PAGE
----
Saturday 24 February 2018

Is Frank empty-headed and other new movie releases

Michael Fassbender attending Irish film premiere of Frank at Lighthouse Cinema, Smithfield, Dublin
Michael Fassbender attending Irish film premiere of Frank at Lighthouse Cinema, Smithfield, Dublin
Michael Fassbender, right, plays the part of Chris Sievey who performed as Frank Sidebottom, left
Ed Power

Ed Power

Frank: Domhnall Gleeson, Maggie Gyllenhaal, Scoot McNairy and Michael Fassbender, (15), 3 STARS

In Frank, Michael Fassbender plays a head case – that is, a character whose head is literally contained in a case. Okay, it's a fibreglass head, but still. For reasons the movie isn't hugely interested in exploring, Fassbender's cult rock star (the Frank of the title) retreated behind an enormous faux cranium many years ago and there he has remained, hermetically detached from the world outside.

The premise is unquestionably novel, if not quite as delightfully bonkers as director Lenny Abrahamsom (What Richard Did, Garage) appears to believe. Frank functions best as farce: it is endlessly amusing watching Fassbender wobble about with that vast head on, half-man, half piñata.

Our introduction to Frank is via Jon (Domhnall Gleeson), a weedy Chris Martin-type with dreams of wooing the masses with the horrible piano ballads he writes in his bedroom.

When the opportunity arises to join Frank's band as keyboard player he leaps at it, no matter that the outfit is so shambolically underachieving that it lacks a fanbase, record label and – most unbelievable of all – a Twitter account.

The bulk of the action takes place in Wicklow, where the group, a muddle of unstable Americans and sardonic Continentals, are to assemble an album.

Dispensing muffled nuggets of wisdom from within the giant head, Frank is presented as a screwy genius. He composes moving ditties on the fly, lulls his musicians out of their comfort zone with strange team building exercises that involve wrestling and woodland meanders.

After Germans tourists show up, explaining they have booked the studio as a holiday home, we see him lead the mother on a walk, hug her tearfully and wave the women and her family on their way – a magician capable of making people's feelings dance like marionettes on a wire.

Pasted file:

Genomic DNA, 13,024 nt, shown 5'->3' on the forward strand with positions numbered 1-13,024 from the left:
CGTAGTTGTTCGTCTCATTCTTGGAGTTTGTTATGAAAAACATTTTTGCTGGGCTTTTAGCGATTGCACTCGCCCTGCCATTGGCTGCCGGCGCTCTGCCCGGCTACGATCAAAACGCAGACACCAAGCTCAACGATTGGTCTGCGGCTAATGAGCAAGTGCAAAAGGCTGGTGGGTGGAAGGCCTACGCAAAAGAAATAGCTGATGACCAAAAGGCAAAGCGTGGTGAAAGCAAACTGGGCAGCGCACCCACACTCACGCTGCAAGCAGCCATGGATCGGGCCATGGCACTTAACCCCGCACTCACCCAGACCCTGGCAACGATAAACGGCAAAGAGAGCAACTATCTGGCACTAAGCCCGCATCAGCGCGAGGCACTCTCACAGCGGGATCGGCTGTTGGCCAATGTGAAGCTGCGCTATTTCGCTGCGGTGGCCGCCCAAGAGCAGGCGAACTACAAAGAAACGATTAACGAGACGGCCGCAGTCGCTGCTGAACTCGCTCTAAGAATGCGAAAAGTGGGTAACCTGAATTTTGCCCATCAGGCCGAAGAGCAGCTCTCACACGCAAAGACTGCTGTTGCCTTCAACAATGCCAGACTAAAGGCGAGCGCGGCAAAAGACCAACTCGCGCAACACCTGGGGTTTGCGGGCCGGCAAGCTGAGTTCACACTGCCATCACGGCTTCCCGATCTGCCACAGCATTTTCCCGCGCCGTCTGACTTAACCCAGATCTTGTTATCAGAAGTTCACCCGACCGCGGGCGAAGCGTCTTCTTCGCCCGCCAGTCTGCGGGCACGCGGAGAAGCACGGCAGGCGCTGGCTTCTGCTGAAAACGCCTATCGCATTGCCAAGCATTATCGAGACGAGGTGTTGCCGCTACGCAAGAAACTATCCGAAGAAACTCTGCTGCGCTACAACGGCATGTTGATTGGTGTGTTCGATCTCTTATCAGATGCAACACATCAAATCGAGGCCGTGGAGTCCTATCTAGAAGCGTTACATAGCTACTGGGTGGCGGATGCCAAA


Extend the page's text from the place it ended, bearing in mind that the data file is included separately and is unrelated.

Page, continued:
Fassbender fires laser beams of charisma through Frank's sad, painted-on eyes and Gleeson brings the correct mix of innocence and incredulity.

However, some parts are miscast – it's never obvious what, exactly, Maggie Gyllenhaal's pathologically acerbic manipulator Clara is doing in the picture, while Scoot McNairy, as despondent band manager Don, skates across the surface of the movie.

The film, very loosely based on real life British singer Frank Sidebottom, builds towards a concert by Frank and his band at the South By South West festival in Texas. Here, the fault lines widen into cracks.

Initially portrayed as a zen oddity, now we are invited to regard Frank as a piteous mess. A scene in which he attempts to pen a pop song and fails horrifically suggests he's been straight-up deranged all along – Jon's emotional investment, and ours too, wasted on a mere weirdo.

Abrahamson is clearly of the opinion that he is dealing in profound truths about celebrity and identity but, when it comes to it, Frank turns out to be surprisingly empty-headed.

First published in INSIDER Magazine, exclusive to Thursday's Irish Independent

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